What Frequency Do Walkie Talkies Use?

Walkie talkies, commonly referred to as two-way radios, leverage the power of radio waves to enable communication between devices. The topic of the frequencies utilized by these two-way radios often sparks intrigue among users. So, to shed light on the key question – ‘What frequency do walkie talkies use?’ – we will delve into a detailed exploration of the subject.

The frequencies used by walkie talkies span a broad spectrum, divided into various types, each suited to specific applications. Read on to gain a deeper understanding of the nuances of walkie talkie frequencies.

Understanding the Frequency Utilized by Walkie Talkies for Communication

Two-way radios or walkie talkies harness radio waves for communication, measured in Hertz (Hz), MegaHertz (MHz), or GigaHertz (GHz).

Radio waves traverse a colossal frequency range from as low as 30 Hz to a staggering 300,000 MHz. However, two-way radios tap into a smaller frequency range stretching from 136 MHz up to 900 MHz, as per the guidelines of the United States Federal Communications Commission (FCC).

Present-day walkie talkies mainly operate within the Family Radio Service (FRS) range. This is a license-free frequency range that employs 22 channels in the 462 and 467 MHz range of the Ultra High Frequency (UHF) band.

See also  Emergency Survival Guide: How To Get Help When You Have No Cell Signal

The frequency range utilized by walkie talkies can differ based on several variables, such as the country of operation, the specific device used, the intended purpose of the walkie talkie, and the licensing status of the user.

A Deeper Dive Into the Different Frequency Ranges of Walkie Talkies

Now that we have a foundational understanding of the frequency range used by walkie talkies, let’s dissect the different types of frequency ranges and their respective applications:

1. Family Radio Service (FRS)

FRS operates on frequencies ranging from 462.5625 to 467.7250 MHz, divided into 22 channels within the UHF band. This service is intended for personal use without necessitating a license, as per FCC guidelines, making it perfectly suited for leisurely walkie talkie usage as well as family and group activities.

The power output for these frequencies can be either 0.5 watts (for channels 8 to 14) or 2 watts (for channels 1 to 7, 15 to 22).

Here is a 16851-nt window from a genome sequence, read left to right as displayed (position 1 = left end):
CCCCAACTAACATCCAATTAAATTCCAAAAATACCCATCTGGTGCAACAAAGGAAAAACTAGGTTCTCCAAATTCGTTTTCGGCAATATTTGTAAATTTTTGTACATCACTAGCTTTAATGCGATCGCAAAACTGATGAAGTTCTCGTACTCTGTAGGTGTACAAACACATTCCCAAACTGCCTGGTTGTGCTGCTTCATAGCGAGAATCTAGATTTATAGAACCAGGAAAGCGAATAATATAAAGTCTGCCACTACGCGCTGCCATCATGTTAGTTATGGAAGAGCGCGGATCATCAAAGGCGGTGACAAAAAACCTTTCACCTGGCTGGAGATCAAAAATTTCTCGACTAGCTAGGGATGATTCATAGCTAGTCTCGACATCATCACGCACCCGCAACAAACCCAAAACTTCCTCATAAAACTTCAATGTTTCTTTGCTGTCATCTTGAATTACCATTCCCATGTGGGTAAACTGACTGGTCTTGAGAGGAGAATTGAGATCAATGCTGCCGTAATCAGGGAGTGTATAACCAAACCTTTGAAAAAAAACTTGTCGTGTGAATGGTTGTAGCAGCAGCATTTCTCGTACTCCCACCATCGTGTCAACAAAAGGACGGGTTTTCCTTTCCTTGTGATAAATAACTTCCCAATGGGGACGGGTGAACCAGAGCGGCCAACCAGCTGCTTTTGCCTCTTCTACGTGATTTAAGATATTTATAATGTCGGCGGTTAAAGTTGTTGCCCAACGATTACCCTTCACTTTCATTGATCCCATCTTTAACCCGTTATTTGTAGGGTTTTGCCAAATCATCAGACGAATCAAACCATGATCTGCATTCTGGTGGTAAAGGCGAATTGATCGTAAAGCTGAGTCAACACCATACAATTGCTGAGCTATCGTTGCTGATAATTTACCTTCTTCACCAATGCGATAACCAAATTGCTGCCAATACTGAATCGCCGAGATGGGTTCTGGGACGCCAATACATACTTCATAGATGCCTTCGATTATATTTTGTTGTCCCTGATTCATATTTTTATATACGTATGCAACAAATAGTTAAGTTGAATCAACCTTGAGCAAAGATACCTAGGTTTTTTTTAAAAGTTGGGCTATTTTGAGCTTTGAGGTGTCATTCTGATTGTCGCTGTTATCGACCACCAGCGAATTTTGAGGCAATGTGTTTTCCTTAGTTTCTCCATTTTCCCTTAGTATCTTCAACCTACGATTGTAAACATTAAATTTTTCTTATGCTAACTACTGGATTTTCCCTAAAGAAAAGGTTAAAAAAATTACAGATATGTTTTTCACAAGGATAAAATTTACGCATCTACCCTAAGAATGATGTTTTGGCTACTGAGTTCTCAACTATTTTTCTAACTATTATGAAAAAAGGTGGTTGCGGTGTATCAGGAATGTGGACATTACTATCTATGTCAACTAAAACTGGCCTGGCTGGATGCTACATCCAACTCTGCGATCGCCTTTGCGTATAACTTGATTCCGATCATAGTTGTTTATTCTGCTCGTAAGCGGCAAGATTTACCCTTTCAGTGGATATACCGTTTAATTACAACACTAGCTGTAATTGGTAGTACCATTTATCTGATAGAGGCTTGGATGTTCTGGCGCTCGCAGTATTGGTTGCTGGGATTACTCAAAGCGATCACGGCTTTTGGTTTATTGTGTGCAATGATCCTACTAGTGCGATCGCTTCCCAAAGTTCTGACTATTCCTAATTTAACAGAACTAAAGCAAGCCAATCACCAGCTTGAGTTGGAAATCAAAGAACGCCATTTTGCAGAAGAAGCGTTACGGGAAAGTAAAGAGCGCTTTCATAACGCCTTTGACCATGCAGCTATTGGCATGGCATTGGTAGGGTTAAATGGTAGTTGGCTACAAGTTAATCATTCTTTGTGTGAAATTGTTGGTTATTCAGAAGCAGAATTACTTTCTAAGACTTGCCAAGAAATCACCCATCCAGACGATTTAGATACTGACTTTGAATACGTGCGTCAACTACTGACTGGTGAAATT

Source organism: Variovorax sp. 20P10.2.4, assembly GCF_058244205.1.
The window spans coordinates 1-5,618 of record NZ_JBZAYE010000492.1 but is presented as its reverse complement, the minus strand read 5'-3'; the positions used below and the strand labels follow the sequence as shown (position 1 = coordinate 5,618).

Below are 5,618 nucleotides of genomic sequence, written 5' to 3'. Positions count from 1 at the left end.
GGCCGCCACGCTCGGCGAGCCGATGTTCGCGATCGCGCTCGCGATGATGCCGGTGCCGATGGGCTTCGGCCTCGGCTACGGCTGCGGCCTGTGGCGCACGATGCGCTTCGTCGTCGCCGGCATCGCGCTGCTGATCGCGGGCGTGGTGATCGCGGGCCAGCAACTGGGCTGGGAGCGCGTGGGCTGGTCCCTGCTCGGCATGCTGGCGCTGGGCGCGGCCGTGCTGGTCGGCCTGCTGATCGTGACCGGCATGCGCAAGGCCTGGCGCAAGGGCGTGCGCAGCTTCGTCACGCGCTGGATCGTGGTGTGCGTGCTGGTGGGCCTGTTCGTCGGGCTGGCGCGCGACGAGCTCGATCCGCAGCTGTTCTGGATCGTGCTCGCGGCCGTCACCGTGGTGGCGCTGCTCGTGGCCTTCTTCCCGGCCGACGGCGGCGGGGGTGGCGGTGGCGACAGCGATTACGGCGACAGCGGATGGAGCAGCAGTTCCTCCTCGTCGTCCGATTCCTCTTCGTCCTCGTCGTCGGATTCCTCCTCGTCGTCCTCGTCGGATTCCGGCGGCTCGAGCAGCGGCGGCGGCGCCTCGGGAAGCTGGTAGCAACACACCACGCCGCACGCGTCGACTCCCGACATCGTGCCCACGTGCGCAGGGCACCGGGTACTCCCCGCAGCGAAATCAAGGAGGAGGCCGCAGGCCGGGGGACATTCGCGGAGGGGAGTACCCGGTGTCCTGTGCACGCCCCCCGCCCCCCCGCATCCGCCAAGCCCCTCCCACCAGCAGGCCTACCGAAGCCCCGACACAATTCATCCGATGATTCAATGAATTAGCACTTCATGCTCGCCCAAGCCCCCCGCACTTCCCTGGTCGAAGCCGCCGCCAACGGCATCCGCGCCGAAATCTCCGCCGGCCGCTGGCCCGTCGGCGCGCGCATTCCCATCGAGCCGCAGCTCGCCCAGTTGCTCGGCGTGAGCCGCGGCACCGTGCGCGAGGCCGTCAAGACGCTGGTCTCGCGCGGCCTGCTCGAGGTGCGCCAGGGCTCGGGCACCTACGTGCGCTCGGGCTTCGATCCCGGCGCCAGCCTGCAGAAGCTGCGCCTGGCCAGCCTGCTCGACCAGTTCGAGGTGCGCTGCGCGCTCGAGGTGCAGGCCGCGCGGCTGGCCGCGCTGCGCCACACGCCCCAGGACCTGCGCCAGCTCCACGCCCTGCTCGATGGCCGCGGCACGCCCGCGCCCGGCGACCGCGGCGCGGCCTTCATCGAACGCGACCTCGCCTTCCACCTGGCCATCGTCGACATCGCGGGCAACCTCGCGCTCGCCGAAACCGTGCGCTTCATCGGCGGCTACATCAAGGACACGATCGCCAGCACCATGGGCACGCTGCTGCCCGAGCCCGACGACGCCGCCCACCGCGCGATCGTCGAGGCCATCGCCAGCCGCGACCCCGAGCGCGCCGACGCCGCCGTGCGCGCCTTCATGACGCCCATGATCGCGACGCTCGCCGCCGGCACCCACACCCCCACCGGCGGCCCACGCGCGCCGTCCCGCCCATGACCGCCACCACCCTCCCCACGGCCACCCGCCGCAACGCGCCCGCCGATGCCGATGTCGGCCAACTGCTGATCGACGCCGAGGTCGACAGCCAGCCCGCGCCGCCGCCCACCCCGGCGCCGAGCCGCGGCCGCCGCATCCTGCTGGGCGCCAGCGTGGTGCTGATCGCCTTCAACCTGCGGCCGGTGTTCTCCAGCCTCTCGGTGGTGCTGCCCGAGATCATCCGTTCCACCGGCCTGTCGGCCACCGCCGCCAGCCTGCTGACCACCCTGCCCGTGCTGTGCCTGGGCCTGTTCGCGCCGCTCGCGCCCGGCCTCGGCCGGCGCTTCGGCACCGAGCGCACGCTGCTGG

2. General Mobile Radio Service (GMRS)

GMRS is a widely used radio service for transmitting data and information across short distances, making it a popular choice for walkie talkies. Similar to FRS, this service uses channels ranging from 462 to 467 MHz. However, GMRS can operate at a power output of up to 50 watts across 30 channels, but using these frequencies for walkie talkies requires an FCC license.

Getting this license is straightforward as long as you’re over 18 years of age, and the permit is generally valid for around 10 years. For more information on walkie talkie licenses, click here.

3. PMR446

PMR446 serves as a walkie talkie frequency range in the UK but is not used in North America and Australia, where these frequencies are reserved for military radar systems and amateur radio operators.

See also  The Ultimate Guide to Mounting a CB Radio without Drilling

This service operates for less than 180 seconds per transmission cycle and offers 16 0.5-watt channels ranging from 446.00625 to 446.19375 MHz.

4. Multi-Use Radio Service (MURS)

MURS operates over 5 channels that range from 152.820 MHz to 154.600 MHz with a power output of 2 watts. FCC regulations prohibit using walkie talkies above 2 watts or repeaters with these frequencies.

MURS doesn’t require an FCC license and is typically used for transmitting voice communications and confidential information by businesses within a short range.

5. Very High Frequency (VHF)

VHF frequencies are valued for their capacity to cover long distances with considerably lower power. Operating within a frequency range of approximately 136 to 174 MHz, VHF is notable for its ability to cover a longer distance, making it an excellent choice for outdoor use, such as in wide-open fields. However, these frequencies lack the penetration capabilities of higher frequencies, making them less suitable for environments with numerous obstacles.

6. Ultra-High Frequency (UHF)

UHF offers a wider band, ranging from 400 MHZ all the way to 512 MHz. The superior penetration capabilities of these frequencies make them suitable for walkie talkie operations within buildings. Walkie talkies operating on these frequencies are typically more compact and come with smaller antennas.

7. Extreme Radio Service (EXRS)

EXRS employs the highest range of frequencies, around 900 MHz. These frequencies also possess excellent penetration power and are thus used in buildings, without any restrictions regarding the purpose or age of the user.


This comprehensive guide on ‘What frequency do walkie talkies use?’ reveals that the frequency range of two-way radios fluctuates based on their type, location, and user licensing.

See also  Your Comprehensive Guide to CB Radio Fuse Size: An In-Depth Look

The frequency range spans from 136 to 900 MHz, with the most prevalent frequencies ranging from 462.5625 to 462.7250 MHz within the FRS and GMRS categories. We hope this discussion has offered a better understanding of walkie talkie frequencies and their applications.

Leave a Comment